‘…The trouble for America and other Western powers is that China has stolen a march on them in terms of cultivating investments and harnessing resources across Africa. Under President Xi Jinping, China has investment projects worth an estimated $60 billion in dozens of African countries. This is way ahead of what the Americans or Europeans have invested.

    Earlier this year, China opened its first ever overseas military base, in the East African country of Djibouti. That’s still small news compared with the reported 46 military bases that the US has across the continent.
    Beijing said its new military facilities in Djibouti are to secure vital shipping routes against piracy in the Gulf of Aden. That may be partly true. But there is also the factor of China wanting a security foothold in a continent where it has staked so much of its future economic growth plans.

    The big difference between the US and China is that while Beijing has devoted most of its resources to developing trade and industry with African states, Washington’s emphasis is on military relations.

    China has gained much respect from African nations for its genuine commitment to partnership. It is bringing capital and technology to Africa and gaining access to natural resources of oil and gas, metals and other minerals. Unlike the old European colonialism, China’s involvement in Africa is based on partnership and mutual development. For access to raw materials, China has built schools, universities, telecommunications and transport networks, which are all helping the continent reach its huge potential.

    The Americans like the Europeans are stuck in an “extractive mentality” when it comes to Africa. But today, American capitalism is broke. It can’t even invest in its own nation never mind Africa….’

    ‘Blackwater in Somalia?’: http://www.pravdareport.com/hotspots/conflicts/13-01-2010/111632-blackwater-0/#comments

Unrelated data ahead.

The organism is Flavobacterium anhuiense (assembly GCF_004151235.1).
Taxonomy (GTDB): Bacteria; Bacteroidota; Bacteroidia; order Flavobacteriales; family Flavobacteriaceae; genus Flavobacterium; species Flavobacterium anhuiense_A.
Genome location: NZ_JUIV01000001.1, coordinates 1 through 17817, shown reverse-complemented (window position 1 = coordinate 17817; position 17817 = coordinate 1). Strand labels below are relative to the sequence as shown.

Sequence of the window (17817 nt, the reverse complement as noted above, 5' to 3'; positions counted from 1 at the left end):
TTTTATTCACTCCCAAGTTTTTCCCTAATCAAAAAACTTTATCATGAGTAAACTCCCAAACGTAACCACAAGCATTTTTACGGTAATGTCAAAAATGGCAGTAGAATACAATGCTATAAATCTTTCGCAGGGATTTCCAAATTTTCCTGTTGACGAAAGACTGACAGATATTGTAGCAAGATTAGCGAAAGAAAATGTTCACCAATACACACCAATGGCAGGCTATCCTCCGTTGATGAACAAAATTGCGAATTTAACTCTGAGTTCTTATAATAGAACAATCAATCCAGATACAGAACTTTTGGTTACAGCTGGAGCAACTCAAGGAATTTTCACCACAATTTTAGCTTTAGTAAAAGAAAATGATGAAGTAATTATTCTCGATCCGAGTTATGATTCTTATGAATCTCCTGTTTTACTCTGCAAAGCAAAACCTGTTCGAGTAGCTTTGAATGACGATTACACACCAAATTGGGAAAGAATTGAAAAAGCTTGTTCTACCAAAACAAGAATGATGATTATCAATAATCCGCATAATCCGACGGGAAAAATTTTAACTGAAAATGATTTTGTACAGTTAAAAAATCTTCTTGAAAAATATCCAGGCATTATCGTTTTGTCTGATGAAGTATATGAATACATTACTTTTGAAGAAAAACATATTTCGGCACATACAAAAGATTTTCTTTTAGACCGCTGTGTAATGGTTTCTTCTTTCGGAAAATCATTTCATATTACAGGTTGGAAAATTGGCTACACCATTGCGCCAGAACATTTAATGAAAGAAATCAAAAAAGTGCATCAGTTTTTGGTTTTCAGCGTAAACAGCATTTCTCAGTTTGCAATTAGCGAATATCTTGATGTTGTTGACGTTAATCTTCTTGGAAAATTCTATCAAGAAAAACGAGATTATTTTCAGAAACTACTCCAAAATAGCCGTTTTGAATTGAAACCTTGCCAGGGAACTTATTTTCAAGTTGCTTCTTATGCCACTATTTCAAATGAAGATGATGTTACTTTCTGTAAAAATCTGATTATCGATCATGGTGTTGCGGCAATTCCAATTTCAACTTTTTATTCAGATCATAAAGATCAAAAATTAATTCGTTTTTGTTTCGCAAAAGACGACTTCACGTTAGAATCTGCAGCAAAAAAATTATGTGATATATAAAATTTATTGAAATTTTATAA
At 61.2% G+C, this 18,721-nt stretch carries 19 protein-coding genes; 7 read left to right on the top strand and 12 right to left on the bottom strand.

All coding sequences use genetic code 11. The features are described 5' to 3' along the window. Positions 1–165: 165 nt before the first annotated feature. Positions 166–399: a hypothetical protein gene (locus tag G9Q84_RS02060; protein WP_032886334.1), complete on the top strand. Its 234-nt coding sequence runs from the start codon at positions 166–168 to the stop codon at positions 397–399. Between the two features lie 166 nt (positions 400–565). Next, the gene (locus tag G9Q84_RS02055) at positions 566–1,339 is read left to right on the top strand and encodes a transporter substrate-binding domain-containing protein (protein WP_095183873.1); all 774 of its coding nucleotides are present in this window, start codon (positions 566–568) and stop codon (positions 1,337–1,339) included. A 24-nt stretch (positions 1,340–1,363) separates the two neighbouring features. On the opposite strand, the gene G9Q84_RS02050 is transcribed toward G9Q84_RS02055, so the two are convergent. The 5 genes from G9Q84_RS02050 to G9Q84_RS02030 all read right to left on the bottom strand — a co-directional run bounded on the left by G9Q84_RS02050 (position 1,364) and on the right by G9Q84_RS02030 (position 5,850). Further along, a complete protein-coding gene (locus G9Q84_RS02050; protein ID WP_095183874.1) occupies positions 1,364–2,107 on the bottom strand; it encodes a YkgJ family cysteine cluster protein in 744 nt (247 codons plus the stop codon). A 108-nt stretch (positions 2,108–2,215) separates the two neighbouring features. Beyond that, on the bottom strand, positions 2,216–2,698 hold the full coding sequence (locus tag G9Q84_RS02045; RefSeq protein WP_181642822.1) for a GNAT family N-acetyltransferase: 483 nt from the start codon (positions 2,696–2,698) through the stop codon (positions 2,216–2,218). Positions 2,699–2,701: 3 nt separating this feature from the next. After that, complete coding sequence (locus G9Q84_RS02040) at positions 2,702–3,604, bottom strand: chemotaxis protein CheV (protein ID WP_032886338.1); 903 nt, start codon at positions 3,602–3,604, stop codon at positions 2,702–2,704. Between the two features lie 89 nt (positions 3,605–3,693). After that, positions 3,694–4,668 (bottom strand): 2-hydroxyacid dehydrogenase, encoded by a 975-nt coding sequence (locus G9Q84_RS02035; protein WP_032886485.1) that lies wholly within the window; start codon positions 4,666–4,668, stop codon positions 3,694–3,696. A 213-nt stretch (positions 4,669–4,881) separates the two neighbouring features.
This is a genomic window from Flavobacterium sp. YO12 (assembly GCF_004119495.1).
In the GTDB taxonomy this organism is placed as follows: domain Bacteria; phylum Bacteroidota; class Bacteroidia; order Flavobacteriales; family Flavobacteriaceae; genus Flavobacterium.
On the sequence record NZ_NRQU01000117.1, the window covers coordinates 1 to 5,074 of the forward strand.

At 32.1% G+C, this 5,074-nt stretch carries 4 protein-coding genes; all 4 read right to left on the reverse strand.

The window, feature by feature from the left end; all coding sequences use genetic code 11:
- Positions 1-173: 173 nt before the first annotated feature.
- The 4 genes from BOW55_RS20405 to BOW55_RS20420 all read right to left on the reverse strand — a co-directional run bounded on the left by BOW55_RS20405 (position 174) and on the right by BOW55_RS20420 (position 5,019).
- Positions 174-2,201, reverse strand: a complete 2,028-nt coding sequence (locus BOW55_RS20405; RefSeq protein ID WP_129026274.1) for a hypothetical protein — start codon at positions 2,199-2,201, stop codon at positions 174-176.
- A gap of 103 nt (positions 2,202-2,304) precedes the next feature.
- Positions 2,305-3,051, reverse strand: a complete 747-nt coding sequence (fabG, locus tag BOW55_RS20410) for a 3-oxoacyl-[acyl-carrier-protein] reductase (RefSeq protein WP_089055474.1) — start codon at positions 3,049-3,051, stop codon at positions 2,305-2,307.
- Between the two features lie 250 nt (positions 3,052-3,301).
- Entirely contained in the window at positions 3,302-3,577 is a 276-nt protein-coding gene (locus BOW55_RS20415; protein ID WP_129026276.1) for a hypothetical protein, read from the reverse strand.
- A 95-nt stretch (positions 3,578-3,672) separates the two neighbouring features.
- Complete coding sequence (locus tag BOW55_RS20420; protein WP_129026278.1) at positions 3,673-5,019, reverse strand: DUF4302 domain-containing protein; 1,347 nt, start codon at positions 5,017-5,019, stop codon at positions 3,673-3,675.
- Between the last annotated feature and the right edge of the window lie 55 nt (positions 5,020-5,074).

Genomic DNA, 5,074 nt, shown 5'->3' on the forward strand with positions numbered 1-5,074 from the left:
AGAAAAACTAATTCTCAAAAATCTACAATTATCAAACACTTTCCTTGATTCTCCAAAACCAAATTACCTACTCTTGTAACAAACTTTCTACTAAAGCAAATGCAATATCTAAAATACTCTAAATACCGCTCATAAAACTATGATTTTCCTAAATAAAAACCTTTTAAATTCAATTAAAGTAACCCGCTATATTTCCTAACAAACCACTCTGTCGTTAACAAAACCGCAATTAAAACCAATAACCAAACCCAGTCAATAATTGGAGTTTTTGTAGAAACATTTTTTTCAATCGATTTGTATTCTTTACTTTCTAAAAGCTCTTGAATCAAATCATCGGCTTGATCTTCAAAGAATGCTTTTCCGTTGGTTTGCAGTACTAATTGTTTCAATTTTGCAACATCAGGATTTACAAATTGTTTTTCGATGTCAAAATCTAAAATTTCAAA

‘Reuters reports a spokesperson from the Islamist Al-Shabaab group in Somalia claiming that the US mercenary group Blackwater/Xe Services is in Somalia, is recruiting and is planning a series of spectacular terrorist attacks against civilians to discredit his movement in Mogadishu.

    The spokesperson is Sheikh Ali Mohammed Rage of the Al-Shabaab group (The Youth), an Islamist faction fighting government forces in southern and central Somalia. In an interview with Reuters, he claimed that mercenaries from Blackwater (now called Xe Services) have started planning bomb plots in Mogadishu to discredit Al-Shabaab.

    “US agencies are going to launch suicide bombings in public places in Mogadishu. They have tried it in Algeria, Pakistan and Afghanistan”. He added that the target will be the market of Bakara. The source apparently warned a meeting of tribal elders that Xe Services (formerly Blackwater) has entered Somalia and has already started recruiting operationals to carry out its attacks….’

    Seems the US is interested in manipulating African countries through their militaries, like they did all over Latin America, and uses ‘Terrorists’ as an excuse for their military presence, as they do in Syria..
    Somalia, of course, was one of the 7 governments Wesley Clark was told in 2001 were to be overthrown in 5 years.